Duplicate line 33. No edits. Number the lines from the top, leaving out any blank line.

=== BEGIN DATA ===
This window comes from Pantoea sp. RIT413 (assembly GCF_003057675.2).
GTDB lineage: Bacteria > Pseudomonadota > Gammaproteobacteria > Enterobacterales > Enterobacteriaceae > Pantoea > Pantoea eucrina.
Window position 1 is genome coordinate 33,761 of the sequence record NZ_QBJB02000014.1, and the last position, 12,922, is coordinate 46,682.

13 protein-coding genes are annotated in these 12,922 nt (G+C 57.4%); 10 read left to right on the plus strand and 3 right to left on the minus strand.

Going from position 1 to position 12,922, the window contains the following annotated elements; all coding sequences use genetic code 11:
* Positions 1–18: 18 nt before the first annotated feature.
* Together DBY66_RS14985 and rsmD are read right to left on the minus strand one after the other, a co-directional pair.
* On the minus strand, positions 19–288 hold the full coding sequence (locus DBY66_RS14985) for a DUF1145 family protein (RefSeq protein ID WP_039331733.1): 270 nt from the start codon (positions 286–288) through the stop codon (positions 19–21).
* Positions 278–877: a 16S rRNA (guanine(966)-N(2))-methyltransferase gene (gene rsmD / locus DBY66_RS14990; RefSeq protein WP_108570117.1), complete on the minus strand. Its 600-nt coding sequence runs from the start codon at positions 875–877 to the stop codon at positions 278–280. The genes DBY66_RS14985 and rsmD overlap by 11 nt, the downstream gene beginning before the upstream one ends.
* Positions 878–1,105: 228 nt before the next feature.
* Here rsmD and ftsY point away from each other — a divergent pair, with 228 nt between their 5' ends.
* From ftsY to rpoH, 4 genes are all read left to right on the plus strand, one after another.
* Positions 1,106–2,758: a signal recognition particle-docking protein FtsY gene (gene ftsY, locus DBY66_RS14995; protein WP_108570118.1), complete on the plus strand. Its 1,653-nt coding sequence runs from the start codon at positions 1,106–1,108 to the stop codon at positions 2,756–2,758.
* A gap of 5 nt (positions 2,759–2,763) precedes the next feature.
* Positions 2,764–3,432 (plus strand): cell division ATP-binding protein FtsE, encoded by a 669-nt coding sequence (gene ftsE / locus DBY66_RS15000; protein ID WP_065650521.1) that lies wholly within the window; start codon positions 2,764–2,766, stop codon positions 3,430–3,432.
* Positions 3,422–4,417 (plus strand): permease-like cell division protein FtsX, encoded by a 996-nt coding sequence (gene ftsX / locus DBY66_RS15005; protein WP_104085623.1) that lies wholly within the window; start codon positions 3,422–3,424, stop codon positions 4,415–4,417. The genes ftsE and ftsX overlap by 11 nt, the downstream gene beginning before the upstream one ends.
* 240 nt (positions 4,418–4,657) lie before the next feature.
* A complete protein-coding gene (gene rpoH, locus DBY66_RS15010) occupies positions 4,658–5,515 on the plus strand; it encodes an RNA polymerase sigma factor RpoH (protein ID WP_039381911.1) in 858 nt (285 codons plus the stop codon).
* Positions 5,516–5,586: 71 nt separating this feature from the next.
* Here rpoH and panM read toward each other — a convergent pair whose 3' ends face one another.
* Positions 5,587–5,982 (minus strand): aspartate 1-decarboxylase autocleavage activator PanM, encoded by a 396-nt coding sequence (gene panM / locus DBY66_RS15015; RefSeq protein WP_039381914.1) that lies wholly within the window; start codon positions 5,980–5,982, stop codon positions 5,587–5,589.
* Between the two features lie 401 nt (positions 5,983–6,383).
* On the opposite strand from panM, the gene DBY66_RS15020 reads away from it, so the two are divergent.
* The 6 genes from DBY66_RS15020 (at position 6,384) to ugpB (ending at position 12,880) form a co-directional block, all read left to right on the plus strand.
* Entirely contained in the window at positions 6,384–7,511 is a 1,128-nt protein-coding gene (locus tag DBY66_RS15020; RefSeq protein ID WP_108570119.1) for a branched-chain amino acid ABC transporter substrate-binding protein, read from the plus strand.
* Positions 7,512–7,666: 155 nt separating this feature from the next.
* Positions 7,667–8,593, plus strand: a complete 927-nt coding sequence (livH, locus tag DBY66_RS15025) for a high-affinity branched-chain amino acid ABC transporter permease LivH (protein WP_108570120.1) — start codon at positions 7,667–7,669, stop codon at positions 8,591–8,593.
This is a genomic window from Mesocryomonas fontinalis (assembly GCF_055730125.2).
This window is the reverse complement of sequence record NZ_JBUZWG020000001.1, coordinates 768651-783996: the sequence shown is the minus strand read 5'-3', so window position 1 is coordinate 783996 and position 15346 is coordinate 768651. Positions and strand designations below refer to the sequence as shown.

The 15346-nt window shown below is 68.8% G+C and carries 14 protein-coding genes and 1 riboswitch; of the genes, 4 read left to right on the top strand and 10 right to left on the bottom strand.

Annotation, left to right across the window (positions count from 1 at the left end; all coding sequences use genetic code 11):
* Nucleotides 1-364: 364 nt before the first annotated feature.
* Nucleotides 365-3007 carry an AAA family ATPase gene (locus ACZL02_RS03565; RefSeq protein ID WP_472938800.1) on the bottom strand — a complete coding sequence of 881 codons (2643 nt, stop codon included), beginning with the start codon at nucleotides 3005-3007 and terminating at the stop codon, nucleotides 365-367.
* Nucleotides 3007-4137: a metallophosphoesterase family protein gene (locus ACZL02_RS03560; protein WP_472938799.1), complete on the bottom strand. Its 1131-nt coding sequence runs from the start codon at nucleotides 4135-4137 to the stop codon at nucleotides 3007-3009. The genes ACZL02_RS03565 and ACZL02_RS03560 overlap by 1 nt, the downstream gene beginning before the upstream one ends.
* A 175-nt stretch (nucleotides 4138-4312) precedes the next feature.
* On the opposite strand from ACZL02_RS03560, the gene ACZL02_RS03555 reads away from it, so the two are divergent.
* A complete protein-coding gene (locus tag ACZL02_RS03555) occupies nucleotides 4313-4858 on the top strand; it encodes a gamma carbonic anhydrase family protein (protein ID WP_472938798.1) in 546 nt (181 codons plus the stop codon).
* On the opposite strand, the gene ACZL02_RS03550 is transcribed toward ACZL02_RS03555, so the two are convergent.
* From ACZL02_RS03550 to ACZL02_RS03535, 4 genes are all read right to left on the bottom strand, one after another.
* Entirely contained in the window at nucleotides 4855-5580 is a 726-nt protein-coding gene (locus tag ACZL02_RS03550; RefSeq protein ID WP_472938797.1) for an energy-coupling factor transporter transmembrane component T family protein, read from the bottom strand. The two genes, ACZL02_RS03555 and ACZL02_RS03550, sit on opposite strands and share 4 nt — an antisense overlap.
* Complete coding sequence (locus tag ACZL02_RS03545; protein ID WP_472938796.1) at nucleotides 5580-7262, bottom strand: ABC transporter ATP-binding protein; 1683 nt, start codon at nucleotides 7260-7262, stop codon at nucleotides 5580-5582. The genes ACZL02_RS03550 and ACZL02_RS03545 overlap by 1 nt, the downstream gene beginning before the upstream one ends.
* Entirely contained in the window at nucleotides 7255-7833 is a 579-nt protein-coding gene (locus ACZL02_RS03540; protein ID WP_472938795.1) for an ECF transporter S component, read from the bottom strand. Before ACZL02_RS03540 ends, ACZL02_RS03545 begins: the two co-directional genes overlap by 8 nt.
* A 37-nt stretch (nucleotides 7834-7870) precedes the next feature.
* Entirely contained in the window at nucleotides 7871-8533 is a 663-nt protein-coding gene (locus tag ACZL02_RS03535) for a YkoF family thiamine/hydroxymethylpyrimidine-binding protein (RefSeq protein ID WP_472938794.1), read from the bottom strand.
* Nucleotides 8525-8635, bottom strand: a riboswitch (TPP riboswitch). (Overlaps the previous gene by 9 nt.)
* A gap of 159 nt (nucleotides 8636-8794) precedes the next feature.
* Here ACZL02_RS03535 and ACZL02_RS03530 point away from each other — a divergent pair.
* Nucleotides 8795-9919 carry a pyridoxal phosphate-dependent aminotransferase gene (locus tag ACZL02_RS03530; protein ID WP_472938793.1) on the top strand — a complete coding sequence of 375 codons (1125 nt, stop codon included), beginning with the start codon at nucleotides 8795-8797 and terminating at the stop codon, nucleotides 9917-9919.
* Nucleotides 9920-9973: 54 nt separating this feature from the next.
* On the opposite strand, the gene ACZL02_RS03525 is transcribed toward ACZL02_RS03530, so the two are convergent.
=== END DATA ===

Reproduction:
* Nucleotides 365-3007 carry an AAA family ATPase gene (locus ACZL02_RS03565; RefSeq protein ID WP_472938800.1) on the bottom strand — a complete coding sequence of 881 codons (2643 nt, stop codon included), beginning with the start codon at nucleotides 3005-3007 and terminating at the stop codon, nucleotides 365-367.